Respect for others, being resourceful, and confronting biases are among the lessons four high-school-age students wanted to convey during a panel discussion for future Teach for America participants.
Teach for America Memphis trains recent college graduates and places them in local classrooms for two years, with the goal of developing leaders who will commit to educational equity. Earlier this month, TFA Memphis kicked off its Summer Institute, welcoming 153 new trainees. Created in 2006, the group now has over 400 alumni working in local schools.
High-schoolers Asiah Irby, Evan Walsh, Destiny Dangerfield, and Detario Yancey shared their personal stories with about 200 corps members, directors, and alumni last week. When these students enrolled in Freedom Preparatory Academy and KIPP Memphis Collegiate Schools, it marked a turning point for them. Both schools are charters that hire many program grads.
“We wanted kids that embody so much of what we hope for for all of our students,” said Athena Palmer, executive director of TFA Memphis. “What were the key moments along the way” in their educations?
Based on interviews and the panel discussion, here’s what the students thought first-time teachers should know:
Tell us you won’t tolerate bullying. And mean it.
Destiny Dangerfield wants to be a federal prosecutor, or a civil rights attorney, or perhaps a performer one day. These are lofty goals for any student, but they once seemed unreachable for Dangerfield. Her father, a musician, packed his bags before she started middle school.
“That took a really huge toll on me because that was when I was starting to be introduced to a whole lot more boys,” she said. “Having him walk out on me did a number on my self-worth and self-image and I saw myself as little to nothing.”
School for Dangerfield was supposed to be a safe haven. But that wasn’t always the case. Sometimes, she said, an act as simple as momentarily stepping out of the classroom could affect a student’s safety.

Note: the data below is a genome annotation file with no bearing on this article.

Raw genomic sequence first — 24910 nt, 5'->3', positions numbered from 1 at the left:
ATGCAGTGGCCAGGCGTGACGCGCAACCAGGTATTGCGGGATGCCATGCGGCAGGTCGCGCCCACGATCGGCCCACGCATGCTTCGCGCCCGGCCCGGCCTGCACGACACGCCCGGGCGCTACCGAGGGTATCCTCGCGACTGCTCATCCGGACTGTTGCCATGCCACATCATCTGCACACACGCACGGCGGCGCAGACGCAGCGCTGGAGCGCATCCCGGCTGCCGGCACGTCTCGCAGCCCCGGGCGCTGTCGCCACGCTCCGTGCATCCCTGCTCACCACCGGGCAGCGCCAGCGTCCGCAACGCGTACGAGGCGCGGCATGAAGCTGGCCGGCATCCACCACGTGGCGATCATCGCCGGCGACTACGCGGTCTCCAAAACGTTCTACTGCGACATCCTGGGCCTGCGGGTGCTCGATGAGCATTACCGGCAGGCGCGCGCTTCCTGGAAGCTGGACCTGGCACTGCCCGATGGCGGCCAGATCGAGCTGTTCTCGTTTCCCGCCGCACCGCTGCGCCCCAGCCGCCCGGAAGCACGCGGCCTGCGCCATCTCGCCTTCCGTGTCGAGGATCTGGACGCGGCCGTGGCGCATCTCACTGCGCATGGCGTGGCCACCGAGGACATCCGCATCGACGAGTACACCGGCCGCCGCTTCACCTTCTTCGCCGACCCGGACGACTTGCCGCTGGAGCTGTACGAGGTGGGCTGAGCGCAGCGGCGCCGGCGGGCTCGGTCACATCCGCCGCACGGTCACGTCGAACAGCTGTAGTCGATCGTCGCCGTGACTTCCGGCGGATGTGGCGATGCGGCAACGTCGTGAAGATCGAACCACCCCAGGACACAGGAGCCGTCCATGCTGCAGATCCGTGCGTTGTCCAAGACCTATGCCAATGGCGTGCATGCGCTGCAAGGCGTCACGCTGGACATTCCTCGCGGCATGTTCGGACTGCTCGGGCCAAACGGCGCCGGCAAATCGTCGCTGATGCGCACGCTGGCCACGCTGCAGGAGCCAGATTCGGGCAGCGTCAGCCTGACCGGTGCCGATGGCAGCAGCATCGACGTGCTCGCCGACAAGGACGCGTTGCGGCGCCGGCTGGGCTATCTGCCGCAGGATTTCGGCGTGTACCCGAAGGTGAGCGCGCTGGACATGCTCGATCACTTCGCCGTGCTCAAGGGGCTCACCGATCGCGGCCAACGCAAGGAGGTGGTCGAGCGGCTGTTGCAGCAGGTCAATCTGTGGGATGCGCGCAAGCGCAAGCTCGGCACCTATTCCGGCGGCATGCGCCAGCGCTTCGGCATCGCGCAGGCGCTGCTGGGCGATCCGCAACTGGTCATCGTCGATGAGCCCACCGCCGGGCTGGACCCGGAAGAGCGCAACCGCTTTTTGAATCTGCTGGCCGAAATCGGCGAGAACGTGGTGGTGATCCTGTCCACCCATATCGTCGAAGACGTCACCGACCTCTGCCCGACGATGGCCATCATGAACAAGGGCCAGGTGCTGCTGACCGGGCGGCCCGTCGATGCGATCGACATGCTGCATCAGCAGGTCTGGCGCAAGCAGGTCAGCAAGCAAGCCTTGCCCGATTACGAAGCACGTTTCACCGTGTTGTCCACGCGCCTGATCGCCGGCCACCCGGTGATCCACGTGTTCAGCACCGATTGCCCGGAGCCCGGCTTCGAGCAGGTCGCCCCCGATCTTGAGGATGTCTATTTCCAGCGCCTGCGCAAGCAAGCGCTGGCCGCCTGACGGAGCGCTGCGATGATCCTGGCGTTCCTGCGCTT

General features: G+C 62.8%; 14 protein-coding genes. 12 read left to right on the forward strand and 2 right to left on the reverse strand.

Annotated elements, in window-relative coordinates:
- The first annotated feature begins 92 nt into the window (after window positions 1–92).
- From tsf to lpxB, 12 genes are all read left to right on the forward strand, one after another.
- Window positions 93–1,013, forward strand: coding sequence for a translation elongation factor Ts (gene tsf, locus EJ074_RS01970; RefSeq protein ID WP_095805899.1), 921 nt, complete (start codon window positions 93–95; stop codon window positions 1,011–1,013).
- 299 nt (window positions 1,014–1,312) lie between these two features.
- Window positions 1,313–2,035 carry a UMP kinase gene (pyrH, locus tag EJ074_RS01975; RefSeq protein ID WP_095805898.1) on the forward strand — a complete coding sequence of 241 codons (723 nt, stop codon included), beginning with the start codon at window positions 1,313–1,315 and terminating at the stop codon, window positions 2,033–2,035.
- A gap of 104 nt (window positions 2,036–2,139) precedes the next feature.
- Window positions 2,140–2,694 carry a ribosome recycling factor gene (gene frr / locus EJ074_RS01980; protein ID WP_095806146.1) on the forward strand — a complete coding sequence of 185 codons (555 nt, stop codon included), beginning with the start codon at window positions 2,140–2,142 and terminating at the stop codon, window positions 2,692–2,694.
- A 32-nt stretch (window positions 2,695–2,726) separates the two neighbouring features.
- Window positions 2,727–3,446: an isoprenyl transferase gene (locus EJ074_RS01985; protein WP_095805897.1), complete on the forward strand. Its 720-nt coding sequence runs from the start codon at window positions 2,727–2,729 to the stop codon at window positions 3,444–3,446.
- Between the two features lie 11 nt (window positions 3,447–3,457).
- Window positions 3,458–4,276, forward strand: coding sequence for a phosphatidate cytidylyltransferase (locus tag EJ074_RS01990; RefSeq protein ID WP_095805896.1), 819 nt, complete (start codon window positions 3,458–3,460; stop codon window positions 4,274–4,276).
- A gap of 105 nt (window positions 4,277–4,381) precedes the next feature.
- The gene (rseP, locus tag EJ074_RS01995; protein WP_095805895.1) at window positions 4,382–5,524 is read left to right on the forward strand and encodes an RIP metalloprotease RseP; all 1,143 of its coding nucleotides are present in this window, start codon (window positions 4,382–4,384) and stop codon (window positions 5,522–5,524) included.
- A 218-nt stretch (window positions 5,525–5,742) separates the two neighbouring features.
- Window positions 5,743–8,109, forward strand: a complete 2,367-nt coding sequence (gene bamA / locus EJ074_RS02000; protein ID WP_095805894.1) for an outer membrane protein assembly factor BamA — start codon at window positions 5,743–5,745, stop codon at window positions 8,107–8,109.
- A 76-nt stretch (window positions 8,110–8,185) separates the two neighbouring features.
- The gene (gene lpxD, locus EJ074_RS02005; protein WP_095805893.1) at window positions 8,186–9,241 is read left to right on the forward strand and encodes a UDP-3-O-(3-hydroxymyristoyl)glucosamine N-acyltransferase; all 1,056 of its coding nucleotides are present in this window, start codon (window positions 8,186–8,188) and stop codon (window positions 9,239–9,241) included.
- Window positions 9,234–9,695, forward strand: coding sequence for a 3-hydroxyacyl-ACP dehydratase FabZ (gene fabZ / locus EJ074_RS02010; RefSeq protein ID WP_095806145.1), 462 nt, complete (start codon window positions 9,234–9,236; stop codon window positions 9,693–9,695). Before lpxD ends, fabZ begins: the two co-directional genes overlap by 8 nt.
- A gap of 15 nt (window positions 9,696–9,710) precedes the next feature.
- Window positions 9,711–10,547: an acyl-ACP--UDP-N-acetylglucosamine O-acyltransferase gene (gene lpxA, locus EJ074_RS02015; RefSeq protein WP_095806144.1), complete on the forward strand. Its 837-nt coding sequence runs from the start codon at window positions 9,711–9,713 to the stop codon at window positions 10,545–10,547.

“In reality, that two minutes could be the difference between a child getting in a fight or being talked about or ganged up on,” she said. “Be articulate that you won’t tolerate bullying of any kind. And show them that that’s not an empty threat and that you mean business.”
A safe community of friends and classmates helped Dangerfield get through school. Now, she wants her circle to learn to use their voices to make change, even though she feels people like her are misunderstood and often neglected.
“I want to see more investments within our city.…” she said. “I feel like Memphis has so much to offer … no one has the chance to see our potential.”
The classroom is where teachers can start to grow that potential. But one of her teachers didn’t, and that sticks with her today.
“I don’t want to be talked to like I’m 2 years old when I’m 17,” she said. “I will respect you no matter what, but I want to feel respected in the process.”
Open up. Everyone is nervous on the first day, including us.
In ninth grade, Evan Walsh listened while a faculty member told his parents, “He’s not up to the academic rigor of this school.” The meeting lasted five minutes, and he left unenrolled.
“When a student is in an environment where they feel like the people around them couldn’t care less about their education or what they do in life or what happens to them, you get the unfortunate situation that a lot of students are in right now,” he said, referring to two of his former classmates who lost their lives to violence in the city.
For Walsh, who spent his life moving from place to place, first times were frequent. Creating a bond with students in awkward moments can create lasting relationships, he said.